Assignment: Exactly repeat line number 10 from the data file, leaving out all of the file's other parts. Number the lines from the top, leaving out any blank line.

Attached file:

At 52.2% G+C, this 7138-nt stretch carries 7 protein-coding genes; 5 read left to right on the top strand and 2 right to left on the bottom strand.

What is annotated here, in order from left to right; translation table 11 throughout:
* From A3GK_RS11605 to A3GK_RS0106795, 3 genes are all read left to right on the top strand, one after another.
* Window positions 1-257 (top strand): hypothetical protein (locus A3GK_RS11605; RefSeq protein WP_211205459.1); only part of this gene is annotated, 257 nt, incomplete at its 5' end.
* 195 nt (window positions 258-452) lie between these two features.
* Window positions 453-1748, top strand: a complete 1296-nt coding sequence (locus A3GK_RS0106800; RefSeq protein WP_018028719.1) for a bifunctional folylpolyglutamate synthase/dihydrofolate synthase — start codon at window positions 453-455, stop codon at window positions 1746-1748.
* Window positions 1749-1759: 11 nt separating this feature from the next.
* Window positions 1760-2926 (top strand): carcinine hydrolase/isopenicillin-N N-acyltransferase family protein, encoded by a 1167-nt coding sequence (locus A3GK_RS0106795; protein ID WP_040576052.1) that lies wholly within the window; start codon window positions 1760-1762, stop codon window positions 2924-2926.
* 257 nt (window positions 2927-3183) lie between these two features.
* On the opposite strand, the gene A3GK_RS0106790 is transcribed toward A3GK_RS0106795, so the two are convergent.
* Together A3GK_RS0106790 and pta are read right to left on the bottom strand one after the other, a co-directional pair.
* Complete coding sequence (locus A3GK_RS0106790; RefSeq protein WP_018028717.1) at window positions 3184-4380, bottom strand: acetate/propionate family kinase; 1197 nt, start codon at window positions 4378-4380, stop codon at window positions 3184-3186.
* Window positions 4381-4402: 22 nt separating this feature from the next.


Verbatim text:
* On the opposite strand, the gene A3GK_RS0106790 is transcribed toward A3GK_RS0106795, so the two are convergent.